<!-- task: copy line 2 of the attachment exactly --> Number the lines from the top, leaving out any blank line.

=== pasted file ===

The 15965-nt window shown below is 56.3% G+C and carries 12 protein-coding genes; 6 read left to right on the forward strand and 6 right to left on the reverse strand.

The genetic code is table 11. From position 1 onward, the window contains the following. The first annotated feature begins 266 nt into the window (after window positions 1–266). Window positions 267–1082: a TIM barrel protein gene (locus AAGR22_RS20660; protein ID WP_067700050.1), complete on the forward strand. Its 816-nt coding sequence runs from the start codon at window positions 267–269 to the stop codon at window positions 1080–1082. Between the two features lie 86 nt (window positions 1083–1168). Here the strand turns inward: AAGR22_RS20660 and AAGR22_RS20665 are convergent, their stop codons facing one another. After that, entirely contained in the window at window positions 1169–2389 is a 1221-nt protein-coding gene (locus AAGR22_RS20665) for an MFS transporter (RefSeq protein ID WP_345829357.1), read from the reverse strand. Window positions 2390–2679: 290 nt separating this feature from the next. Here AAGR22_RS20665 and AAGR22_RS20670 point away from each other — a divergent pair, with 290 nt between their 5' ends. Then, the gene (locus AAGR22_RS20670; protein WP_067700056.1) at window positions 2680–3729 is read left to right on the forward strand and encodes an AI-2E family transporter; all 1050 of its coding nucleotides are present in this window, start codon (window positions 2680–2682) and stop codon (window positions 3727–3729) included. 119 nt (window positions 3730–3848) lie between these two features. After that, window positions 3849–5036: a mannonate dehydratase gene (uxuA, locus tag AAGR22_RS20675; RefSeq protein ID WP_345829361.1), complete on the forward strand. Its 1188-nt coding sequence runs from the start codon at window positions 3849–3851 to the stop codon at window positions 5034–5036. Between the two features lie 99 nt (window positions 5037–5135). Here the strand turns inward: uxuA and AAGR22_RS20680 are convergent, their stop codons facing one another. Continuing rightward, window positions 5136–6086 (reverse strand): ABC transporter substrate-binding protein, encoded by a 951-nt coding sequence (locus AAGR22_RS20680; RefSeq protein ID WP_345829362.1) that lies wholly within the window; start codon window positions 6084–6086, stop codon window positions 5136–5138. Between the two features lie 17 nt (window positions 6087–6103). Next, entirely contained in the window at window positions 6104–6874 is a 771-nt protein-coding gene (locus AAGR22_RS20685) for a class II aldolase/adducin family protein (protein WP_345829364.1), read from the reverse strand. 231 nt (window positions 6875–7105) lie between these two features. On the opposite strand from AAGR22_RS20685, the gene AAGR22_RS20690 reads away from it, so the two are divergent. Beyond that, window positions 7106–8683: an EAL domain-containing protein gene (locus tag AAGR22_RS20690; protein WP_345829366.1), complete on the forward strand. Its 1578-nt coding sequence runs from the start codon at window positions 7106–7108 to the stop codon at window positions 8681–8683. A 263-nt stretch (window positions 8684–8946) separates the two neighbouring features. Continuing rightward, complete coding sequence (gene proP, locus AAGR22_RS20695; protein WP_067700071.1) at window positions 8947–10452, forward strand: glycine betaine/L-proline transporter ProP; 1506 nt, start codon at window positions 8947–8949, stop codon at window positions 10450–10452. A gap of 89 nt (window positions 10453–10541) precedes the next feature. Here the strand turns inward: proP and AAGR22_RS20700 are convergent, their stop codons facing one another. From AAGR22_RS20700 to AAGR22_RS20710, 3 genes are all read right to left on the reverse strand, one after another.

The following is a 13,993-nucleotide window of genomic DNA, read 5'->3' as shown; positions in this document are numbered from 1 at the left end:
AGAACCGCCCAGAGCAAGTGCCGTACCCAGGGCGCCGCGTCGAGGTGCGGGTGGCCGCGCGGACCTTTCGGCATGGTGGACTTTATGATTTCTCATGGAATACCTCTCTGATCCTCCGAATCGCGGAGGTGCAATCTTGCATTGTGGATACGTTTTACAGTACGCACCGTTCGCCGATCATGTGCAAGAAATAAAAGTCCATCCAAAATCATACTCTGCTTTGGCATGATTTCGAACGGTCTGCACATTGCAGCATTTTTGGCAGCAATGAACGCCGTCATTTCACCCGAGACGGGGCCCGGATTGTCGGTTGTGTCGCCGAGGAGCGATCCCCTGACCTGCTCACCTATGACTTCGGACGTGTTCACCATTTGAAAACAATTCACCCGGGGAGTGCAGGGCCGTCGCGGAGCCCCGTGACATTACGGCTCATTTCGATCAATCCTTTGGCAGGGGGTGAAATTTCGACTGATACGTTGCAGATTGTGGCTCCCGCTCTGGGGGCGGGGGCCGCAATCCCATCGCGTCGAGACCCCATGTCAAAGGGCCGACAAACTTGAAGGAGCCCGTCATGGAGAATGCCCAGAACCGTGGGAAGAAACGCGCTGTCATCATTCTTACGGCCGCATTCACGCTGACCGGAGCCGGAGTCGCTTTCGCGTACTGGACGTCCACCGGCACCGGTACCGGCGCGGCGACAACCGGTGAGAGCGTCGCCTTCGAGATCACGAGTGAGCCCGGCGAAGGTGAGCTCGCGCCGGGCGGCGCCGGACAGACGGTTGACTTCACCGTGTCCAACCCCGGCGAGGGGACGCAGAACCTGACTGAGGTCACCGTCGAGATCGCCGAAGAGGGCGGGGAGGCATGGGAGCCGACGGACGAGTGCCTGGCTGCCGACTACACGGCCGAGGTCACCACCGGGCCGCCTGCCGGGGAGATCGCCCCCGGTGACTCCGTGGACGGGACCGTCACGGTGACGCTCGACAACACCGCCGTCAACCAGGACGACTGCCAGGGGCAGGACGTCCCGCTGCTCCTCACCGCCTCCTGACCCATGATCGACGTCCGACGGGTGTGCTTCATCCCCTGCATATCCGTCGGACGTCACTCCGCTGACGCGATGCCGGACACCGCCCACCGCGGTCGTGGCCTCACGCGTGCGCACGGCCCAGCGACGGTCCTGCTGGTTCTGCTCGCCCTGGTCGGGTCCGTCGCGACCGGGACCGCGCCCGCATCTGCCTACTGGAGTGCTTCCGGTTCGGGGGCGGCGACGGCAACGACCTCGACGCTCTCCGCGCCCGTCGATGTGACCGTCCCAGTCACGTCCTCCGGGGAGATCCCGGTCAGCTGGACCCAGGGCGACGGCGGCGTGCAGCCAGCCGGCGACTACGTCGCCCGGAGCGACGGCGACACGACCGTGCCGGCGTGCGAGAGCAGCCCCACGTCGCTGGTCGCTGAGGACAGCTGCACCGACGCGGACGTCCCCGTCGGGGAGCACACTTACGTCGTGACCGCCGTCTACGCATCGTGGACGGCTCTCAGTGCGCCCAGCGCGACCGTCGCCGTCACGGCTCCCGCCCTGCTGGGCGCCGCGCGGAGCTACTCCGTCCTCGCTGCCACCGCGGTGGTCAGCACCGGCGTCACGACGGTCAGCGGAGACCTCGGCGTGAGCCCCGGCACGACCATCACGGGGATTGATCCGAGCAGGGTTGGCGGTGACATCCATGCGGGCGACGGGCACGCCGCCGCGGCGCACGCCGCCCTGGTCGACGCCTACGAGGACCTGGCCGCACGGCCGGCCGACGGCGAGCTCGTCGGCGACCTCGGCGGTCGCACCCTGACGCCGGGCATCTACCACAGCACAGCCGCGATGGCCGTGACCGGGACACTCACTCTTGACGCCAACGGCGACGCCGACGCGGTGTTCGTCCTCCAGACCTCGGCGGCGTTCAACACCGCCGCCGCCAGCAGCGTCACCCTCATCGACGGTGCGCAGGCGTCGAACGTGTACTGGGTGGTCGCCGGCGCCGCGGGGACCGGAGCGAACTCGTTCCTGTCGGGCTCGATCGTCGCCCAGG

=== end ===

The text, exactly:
The genetic code is table 11. From position 1 onward, the window contains the following. The first annotated feature begins 266 nt into the window (after window positions 1–266). Window positions 267–1082: a TIM barrel protein gene (locus AAGR22_RS20660; protein ID WP_067700050.1), complete on the forward strand. Its 816-nt coding sequence runs from the start codon at window positions 267–269 to the stop codon at window positions 1080–1082. Between the two features lie 86 nt (window positions 1083–1168). Here the strand turns inward: AAGR22_RS20660 and AAGR22_RS20665 are convergent, their stop codons facing one another. After that, entirely contained in the window at window positions 1169–2389 is a 1221-nt protein-coding gene (locus AAGR22_RS20665) for an MFS transporter (RefSeq protein ID WP_345829357.1), read from the reverse strand. Window positions 2390–2679: 290 nt separating this feature from the next. Here AAGR22_RS20665 and AAGR22_RS20670 point away from each other — a divergent pair, with 290 nt between their 5' ends. Then, the gene (locus AAGR22_RS20670; protein WP_067700056.1) at window positions 2680–3729 is read left to right on the forward strand and encodes an AI-2E family transporter; all 1050 of its coding nucleotides are present in this window, start codon (window positions 2680–2682) and stop codon (window positions 3727–3729) included. 119 nt (window positions 3730–3848) lie between these two features. After that, window positions 3849–5036: a mannonate dehydratase gene (uxuA, locus tag AAGR22_RS20675; RefSeq protein ID WP_345829361.1), complete on the forward strand. Its 1188-nt coding sequence runs from the start codon at window positions 3849–3851 to the stop codon at window positions 5034–5036. Between the two features lie 99 nt (window positions 5037–5135). Here the strand turns inward: uxuA and AAGR22_RS20680 are convergent, their stop codons facing one another. Continuing rightward, window positions 5136–6086 (reverse strand): ABC transporter substrate-binding protein, encoded by a 951-nt coding sequence (locus AAGR22_RS20680; RefSeq protein ID WP_345829362.1) that lies wholly within the window; start codon window positions 6084–6086, stop codon window positions 5136–5138. Between the two features lie 17 nt (window positions 6087–6103). Next, entirely contained in the window at window positions 6104–6874 is a 771-nt protein-coding gene (locus AAGR22_RS20685) for a class II aldolase/adducin family protein (protein WP_345829364.1), read from the reverse strand. 231 nt (window positions 6875–7105) lie between these two features. On the opposite strand from AAGR22_RS20685, the gene AAGR22_RS20690 reads away from it, so the two are divergent. Beyond that, window positions 7106–8683: an EAL domain-containing protein gene (locus tag AAGR22_RS20690; protein WP_345829366.1), complete on the forward strand. Its 1578-nt coding sequence runs from the start codon at window positions 7106–7108 to the stop codon at window positions 8681–8683. A 263-nt stretch (window positions 8684–8946) separates the two neighbouring features. Continuing rightward, complete coding sequence (gene proP, locus AAGR22_RS20695; protein WP_067700071.1) at window positions 8947–10452, forward strand: glycine betaine/L-proline transporter ProP; 1506 nt, start codon at window positions 8947–8949, stop codon at window positions 10450–10452. A gap of 89 nt (window positions 10453–10541) precedes the next feature. Here the strand turns inward: proP and AAGR22_RS20700 are convergent, their stop codons facing one another. From AAGR22_RS20700 to AAGR22_RS20710, 3 genes are all read right to left on the reverse strand, one after another.